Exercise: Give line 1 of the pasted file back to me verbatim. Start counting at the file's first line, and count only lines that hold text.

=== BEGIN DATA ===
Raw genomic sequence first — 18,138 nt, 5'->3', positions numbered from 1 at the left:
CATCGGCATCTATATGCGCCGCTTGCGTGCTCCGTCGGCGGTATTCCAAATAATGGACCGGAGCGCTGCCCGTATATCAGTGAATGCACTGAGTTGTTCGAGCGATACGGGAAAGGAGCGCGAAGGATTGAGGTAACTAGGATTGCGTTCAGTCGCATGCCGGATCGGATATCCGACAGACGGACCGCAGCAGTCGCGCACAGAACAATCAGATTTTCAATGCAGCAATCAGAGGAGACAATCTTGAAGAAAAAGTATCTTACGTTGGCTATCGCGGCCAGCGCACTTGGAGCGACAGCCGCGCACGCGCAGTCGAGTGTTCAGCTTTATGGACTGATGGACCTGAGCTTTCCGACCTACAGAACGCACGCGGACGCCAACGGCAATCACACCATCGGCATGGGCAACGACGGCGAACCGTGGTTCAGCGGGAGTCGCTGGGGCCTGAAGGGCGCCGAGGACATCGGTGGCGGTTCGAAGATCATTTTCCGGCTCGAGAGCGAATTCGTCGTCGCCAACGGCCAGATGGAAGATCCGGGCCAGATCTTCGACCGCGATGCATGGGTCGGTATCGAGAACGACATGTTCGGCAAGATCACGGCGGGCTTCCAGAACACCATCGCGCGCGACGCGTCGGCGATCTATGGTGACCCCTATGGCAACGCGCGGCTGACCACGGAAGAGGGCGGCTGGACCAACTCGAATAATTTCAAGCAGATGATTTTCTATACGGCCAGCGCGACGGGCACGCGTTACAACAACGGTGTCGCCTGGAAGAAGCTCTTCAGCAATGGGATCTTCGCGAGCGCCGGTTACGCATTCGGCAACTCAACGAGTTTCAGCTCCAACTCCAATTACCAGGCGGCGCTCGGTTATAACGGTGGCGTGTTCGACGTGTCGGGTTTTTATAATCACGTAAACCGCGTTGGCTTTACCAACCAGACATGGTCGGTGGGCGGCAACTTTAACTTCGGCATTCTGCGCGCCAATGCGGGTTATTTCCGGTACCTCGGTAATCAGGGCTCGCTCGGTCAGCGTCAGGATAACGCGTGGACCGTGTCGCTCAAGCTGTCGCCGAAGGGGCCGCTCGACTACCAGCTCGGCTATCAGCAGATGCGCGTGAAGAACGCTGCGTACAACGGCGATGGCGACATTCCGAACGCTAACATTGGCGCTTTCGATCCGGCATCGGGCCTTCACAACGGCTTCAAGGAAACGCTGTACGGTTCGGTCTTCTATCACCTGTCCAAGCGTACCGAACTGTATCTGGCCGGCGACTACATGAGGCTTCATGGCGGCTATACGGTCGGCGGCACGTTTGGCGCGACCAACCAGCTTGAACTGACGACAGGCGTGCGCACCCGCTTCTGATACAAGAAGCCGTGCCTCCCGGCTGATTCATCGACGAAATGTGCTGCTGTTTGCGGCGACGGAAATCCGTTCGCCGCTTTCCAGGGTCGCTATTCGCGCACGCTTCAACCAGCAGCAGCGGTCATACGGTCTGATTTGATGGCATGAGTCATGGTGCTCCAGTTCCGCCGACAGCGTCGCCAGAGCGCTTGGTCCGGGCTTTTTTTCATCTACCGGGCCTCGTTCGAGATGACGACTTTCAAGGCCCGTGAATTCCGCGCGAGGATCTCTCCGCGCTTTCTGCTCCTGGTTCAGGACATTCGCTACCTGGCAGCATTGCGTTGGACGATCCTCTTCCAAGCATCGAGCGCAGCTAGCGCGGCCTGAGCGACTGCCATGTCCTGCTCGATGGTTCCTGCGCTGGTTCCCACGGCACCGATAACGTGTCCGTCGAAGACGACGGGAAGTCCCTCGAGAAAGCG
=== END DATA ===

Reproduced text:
Raw genomic sequence first — 18,138 nt, 5'->3', positions numbered from 1 at the left: